Symptoms of hand, foot and mouth disease

Hand, foot and mouth disease symptoms include the small red sores that often appear in the mouth and rashes that appear on the palms of the hands and soles of the feet and that give the disease its name.

Hand, foot and mouth disease symptoms include the small red sores that often appear in the mouth and rashes that appear on the palms of the hands and soles of the feet and that give the disease its name.

Hand, foot and mouth disease can be spread through kissing, hugging or sharing food and drinks. The disease also can be transmitted through coughs, sneezes or contact with germs from a baby’s diaper. The usual period from initial infection to onset of signs and symptoms is three to six days.

A fever often is the first sign, followed by a sore throat and sometimes a poor appetite and general sick feeling. Body sores develop a few days later.

There’s no specific treatment. Over-the-counter medications can relieve fever and the pain caused by mouth sores. Never give aspirin to children. Dehydration is a risk, as the mouth sores can make it painful to swallow, so take steps to make sure the sick child drinks enough.

There are steps to limit exposure. Frequent hand-washing and avoiding close contact with people who are infected may help reduce you and your child’s risk of infection. And if your child is displaying the symptoms, keep them home.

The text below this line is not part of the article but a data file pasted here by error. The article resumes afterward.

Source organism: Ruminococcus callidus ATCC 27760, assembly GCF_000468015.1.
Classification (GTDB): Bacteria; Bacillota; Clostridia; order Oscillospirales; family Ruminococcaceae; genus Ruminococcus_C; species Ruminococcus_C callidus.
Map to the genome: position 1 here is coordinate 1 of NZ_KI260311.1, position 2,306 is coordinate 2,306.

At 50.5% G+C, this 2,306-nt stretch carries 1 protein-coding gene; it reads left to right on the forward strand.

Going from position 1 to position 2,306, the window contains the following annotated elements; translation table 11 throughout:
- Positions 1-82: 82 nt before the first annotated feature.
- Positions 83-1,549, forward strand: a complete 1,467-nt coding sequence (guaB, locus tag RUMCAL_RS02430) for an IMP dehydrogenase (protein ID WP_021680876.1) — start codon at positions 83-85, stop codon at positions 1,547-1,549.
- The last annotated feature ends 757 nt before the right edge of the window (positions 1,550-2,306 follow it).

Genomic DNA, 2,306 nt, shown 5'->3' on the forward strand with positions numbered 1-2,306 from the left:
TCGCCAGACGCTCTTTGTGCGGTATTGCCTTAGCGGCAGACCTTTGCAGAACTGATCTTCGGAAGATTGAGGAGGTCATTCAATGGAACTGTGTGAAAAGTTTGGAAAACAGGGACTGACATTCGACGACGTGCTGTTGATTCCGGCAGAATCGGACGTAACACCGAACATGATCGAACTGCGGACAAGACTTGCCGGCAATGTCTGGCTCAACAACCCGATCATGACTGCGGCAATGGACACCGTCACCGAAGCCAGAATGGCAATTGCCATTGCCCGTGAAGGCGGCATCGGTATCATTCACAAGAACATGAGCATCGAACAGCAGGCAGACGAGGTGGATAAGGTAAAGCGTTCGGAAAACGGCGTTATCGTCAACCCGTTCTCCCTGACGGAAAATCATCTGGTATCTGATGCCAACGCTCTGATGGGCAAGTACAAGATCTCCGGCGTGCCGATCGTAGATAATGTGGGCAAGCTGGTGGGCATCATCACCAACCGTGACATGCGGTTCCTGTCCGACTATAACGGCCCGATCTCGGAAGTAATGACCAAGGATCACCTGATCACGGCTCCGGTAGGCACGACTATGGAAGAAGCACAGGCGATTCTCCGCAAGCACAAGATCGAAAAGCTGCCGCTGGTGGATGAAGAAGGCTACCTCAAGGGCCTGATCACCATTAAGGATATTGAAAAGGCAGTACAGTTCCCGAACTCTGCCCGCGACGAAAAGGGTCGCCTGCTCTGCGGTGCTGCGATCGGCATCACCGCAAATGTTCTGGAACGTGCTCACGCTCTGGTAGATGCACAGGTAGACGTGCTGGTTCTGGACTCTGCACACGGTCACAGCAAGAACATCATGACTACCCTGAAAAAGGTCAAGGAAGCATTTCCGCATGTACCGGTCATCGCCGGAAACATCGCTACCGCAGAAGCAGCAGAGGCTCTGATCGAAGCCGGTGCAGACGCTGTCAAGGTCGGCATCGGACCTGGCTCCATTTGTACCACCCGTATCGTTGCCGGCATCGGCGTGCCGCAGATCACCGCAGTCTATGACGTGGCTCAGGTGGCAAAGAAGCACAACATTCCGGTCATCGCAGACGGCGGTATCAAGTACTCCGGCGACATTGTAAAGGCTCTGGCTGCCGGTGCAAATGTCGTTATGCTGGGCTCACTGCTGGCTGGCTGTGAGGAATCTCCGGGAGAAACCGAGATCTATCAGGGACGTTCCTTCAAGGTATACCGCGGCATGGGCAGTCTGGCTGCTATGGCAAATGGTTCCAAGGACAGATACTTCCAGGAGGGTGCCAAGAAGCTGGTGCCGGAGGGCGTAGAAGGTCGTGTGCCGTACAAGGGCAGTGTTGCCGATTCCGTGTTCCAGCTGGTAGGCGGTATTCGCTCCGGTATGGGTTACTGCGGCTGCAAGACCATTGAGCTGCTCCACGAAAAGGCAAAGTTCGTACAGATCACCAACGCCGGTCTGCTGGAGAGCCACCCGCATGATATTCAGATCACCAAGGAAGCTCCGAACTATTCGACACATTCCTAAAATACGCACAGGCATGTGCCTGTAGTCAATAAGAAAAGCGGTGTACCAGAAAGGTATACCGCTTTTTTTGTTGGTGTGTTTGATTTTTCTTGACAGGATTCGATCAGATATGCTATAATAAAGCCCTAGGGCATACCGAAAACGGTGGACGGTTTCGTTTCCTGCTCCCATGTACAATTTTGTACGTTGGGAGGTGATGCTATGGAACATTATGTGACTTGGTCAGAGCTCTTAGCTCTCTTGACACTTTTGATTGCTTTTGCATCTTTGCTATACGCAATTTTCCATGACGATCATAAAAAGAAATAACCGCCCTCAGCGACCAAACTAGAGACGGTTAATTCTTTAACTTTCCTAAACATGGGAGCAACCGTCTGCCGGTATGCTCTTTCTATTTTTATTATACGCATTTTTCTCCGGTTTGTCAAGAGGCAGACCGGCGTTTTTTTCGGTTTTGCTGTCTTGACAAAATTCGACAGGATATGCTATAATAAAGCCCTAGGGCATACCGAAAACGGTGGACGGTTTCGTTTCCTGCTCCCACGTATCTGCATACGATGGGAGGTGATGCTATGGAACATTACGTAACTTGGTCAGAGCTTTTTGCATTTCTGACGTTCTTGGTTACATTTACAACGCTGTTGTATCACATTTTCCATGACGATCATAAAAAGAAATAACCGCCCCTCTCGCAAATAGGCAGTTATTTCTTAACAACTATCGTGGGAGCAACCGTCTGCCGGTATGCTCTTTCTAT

When to contact your pediatrician

If your child is not drinking enough, symptoms are severe or don’t improve after 10 days, or if your child is very young, especially under 6 months, contact your pediatrician.
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Hand, foot and mouth disease symptoms

Hand, foot and mouth disease symptoms can include all of the following or just some of them.

  • Fever
  • Sore throat
  • Feeling of being unwell (malaise)
  • Painful red, blister-like lesions on the tongue, gums and inside of the cheeks
  • A red rash, without itching but sometimes with blistering, on the palms and soles (and sometimes the buttocks)
  • Irritability in infants and toddlers
  • Loss of appetite


Norton Children's Medical Group
Pediatricians

Norton Children’s Medical Group

Norton Children’s Medical Group, affiliated with the UofL School of Medicine, offers pediatric primary care at more than 20 locations throughout Louisville and Southern Indiana.
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